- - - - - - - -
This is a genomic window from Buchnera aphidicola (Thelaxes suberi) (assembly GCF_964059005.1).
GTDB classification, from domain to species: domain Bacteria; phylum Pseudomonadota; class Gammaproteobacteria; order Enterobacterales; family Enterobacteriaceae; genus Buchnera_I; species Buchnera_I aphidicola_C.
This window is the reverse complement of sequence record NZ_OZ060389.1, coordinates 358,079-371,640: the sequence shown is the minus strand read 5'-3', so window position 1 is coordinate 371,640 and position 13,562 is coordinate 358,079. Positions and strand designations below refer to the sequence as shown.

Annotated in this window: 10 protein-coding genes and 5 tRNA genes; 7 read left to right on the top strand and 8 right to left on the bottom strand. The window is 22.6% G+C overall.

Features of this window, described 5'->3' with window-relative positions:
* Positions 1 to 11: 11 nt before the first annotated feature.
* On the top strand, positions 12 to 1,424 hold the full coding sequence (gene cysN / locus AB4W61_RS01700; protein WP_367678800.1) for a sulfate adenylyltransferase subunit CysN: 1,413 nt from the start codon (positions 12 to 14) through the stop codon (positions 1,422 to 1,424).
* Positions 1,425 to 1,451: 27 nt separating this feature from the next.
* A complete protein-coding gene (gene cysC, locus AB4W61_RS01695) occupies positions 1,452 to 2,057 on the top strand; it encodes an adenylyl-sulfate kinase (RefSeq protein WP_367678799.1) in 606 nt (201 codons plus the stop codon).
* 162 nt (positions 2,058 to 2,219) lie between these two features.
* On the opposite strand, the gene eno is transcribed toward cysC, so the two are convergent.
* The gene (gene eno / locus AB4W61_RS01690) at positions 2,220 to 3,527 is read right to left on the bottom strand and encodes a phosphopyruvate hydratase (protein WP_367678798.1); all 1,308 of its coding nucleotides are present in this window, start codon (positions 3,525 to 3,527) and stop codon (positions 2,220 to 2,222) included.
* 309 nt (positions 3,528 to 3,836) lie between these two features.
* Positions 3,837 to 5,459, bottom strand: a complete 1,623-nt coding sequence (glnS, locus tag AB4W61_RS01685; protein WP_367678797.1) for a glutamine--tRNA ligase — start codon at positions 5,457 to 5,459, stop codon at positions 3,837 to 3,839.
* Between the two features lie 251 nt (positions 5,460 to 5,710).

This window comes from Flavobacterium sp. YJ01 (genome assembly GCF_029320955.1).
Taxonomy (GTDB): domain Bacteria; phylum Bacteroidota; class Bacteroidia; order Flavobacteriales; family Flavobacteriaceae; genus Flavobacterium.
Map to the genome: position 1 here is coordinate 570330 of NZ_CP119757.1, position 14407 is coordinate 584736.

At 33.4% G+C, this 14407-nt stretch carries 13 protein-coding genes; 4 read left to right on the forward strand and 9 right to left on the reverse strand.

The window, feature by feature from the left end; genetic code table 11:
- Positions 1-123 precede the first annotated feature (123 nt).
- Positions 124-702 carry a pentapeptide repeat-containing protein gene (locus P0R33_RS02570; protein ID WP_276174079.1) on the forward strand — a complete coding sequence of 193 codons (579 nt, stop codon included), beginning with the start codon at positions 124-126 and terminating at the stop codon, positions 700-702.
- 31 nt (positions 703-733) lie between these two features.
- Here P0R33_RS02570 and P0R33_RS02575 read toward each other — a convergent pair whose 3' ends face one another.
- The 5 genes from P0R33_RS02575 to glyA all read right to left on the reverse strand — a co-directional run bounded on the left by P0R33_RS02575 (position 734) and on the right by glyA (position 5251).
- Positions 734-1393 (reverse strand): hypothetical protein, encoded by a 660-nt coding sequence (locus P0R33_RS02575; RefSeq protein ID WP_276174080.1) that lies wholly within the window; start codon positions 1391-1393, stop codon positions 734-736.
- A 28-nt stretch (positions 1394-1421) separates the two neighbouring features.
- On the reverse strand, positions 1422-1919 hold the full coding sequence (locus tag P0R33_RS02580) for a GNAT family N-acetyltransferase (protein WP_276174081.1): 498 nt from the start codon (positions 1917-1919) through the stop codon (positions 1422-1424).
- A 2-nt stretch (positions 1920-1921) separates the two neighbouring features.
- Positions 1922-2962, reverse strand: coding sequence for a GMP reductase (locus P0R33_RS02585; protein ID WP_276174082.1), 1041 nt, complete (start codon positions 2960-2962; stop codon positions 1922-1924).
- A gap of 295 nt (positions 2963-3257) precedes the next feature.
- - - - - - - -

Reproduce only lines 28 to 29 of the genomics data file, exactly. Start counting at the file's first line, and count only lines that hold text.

- On the reverse strand, positions 1422-1919 hold the full coding sequence (locus tag P0R33_RS02580) for a GNAT family N-acetyltransferase (protein WP_276174081.1): 498 nt from the start codon (positions 1917-1919) through the stop codon (positions 1422-1424).
- A 2-nt stretch (positions 1920-1921) separates the two neighbouring features.